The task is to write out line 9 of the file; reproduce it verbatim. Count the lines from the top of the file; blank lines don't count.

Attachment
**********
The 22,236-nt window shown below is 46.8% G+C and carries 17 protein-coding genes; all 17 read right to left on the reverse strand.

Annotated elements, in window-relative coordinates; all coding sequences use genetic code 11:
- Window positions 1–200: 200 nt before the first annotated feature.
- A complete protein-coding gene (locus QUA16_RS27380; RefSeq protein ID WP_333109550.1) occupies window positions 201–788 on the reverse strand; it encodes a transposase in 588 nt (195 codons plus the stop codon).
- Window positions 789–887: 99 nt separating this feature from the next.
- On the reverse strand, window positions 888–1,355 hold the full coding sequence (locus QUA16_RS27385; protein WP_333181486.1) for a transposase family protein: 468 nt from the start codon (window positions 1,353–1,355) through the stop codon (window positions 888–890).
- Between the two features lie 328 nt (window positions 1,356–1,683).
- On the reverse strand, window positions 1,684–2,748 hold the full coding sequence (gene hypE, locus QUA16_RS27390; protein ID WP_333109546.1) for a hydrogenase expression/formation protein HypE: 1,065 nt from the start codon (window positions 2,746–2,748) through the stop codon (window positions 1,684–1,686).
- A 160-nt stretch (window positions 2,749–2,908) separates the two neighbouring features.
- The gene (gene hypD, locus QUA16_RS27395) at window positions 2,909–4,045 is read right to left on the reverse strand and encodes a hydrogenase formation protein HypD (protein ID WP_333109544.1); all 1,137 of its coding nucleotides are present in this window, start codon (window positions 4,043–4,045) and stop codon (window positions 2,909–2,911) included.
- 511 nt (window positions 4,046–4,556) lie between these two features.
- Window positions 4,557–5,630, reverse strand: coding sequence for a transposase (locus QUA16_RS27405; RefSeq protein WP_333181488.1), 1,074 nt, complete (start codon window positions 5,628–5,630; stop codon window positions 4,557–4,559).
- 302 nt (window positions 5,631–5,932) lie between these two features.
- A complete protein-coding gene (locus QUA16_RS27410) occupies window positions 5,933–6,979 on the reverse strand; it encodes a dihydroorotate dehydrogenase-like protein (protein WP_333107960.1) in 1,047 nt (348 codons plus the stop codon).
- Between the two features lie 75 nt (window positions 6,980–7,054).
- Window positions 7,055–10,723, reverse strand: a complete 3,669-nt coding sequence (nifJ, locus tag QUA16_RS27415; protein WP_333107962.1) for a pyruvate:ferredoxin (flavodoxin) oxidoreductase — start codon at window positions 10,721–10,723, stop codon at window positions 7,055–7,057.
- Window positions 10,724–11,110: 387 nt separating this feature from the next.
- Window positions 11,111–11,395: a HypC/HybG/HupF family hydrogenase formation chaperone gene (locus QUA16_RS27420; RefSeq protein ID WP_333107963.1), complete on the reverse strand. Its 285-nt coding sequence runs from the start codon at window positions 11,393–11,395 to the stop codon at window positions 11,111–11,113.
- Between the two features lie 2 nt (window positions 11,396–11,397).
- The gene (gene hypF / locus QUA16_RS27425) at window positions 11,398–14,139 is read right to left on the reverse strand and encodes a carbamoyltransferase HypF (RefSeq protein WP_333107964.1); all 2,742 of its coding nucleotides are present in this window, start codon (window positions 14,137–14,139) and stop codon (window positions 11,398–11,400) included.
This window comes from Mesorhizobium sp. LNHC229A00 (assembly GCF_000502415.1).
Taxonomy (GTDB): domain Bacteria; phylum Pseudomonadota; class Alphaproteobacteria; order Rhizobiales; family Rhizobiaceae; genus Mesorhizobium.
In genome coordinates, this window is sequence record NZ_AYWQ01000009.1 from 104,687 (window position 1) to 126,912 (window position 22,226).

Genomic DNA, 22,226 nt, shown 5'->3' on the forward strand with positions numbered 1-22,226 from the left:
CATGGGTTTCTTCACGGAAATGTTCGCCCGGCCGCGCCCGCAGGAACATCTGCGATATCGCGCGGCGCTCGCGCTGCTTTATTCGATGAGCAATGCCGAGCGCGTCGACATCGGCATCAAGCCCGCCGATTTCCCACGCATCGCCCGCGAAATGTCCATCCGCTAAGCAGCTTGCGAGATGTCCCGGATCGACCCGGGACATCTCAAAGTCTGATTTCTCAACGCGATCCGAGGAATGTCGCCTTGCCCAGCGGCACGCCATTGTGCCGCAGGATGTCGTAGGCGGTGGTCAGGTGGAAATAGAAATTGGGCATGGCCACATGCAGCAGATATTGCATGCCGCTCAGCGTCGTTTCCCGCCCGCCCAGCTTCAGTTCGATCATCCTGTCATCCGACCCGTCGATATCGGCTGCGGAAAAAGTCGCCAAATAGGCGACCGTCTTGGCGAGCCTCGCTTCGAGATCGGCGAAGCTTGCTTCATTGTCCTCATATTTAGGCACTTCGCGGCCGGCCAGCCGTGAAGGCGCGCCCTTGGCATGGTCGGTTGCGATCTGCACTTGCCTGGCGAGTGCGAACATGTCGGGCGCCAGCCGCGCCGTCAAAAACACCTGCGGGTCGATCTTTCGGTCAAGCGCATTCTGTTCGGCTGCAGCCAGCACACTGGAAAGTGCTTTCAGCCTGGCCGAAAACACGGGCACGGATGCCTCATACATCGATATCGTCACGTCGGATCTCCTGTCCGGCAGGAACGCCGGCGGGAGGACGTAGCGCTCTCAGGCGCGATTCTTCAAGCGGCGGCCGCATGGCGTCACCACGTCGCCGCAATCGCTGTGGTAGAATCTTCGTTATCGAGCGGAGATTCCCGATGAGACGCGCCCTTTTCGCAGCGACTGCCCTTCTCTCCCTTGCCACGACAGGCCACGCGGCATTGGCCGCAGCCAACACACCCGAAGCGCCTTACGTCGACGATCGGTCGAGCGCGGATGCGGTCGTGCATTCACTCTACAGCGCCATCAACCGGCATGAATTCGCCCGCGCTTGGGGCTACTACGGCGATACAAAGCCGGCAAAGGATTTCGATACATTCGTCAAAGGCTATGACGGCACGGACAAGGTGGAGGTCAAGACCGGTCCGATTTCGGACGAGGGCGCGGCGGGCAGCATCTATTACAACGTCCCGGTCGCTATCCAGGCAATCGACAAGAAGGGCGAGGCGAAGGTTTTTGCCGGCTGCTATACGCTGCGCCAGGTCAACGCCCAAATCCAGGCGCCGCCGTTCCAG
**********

- A 160-nt stretch (window positions 2,749–2,908) separates the two neighbouring features.